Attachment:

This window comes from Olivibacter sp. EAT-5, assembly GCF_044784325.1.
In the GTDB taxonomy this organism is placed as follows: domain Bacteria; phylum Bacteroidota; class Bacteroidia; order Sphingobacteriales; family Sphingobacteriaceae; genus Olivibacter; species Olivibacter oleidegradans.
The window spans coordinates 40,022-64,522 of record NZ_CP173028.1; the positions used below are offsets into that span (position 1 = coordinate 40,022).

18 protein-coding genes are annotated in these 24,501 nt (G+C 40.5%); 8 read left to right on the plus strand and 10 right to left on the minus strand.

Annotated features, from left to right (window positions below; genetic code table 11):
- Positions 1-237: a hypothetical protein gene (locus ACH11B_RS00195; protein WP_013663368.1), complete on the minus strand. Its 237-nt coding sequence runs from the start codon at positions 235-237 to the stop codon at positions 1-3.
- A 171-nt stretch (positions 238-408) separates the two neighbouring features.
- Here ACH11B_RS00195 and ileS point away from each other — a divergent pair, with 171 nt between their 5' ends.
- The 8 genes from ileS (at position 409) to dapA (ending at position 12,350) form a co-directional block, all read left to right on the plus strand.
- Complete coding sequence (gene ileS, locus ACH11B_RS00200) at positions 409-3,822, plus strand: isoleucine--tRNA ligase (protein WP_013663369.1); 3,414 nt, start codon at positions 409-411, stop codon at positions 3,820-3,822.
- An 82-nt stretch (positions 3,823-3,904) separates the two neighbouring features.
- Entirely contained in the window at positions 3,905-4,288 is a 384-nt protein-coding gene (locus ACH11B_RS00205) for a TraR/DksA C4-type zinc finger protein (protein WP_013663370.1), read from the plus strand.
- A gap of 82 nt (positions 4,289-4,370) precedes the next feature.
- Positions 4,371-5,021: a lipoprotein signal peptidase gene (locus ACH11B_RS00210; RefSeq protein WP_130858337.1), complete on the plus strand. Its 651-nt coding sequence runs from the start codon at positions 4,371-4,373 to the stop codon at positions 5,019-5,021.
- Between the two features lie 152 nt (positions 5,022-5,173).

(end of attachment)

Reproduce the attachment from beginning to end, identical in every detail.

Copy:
This window comes from Olivibacter sp. EAT-5, assembly GCF_044784325.1.
In the GTDB taxonomy this organism is placed as follows: domain Bacteria; phylum Bacteroidota; class Bacteroidia; order Sphingobacteriales; family Sphingobacteriaceae; genus Olivibacter; species Olivibacter oleidegradans.
The window spans coordinates 40,022-64,522 of record NZ_CP173028.1; the positions used below are offsets into that span (position 1 = coordinate 40,022).

18 protein-coding genes are annotated in these 24,501 nt (G+C 40.5%); 8 read left to right on the plus strand and 10 right to left on the minus strand.

Annotated features, from left to right (window positions below; genetic code table 11):
- Positions 1-237: a hypothetical protein gene (locus ACH11B_RS00195; protein WP_013663368.1), complete on the minus strand. Its 237-nt coding sequence runs from the start codon at positions 235-237 to the stop codon at positions 1-3.
- A 171-nt stretch (positions 238-408) separates the two neighbouring features.
- Here ACH11B_RS00195 and ileS point away from each other — a divergent pair, with 171 nt between their 5' ends.
- The 8 genes from ileS (at position 409) to dapA (ending at position 12,350) form a co-directional block, all read left to right on the plus strand.
- Complete coding sequence (gene ileS, locus ACH11B_RS00200) at positions 409-3,822, plus strand: isoleucine--tRNA ligase (protein WP_013663369.1); 3,414 nt, start codon at positions 409-411, stop codon at positions 3,820-3,822.
- An 82-nt stretch (positions 3,823-3,904) separates the two neighbouring features.
- Entirely contained in the window at positions 3,905-4,288 is a 384-nt protein-coding gene (locus ACH11B_RS00205) for a TraR/DksA C4-type zinc finger protein (protein WP_013663370.1), read from the plus strand.
- A gap of 82 nt (positions 4,289-4,370) precedes the next feature.
- Positions 4,371-5,021: a lipoprotein signal peptidase gene (locus ACH11B_RS00210; RefSeq protein WP_130858337.1), complete on the plus strand. Its 651-nt coding sequence runs from the start codon at positions 4,371-4,373 to the stop codon at positions 5,019-5,021.
- Between the two features lie 152 nt (positions 5,022-5,173).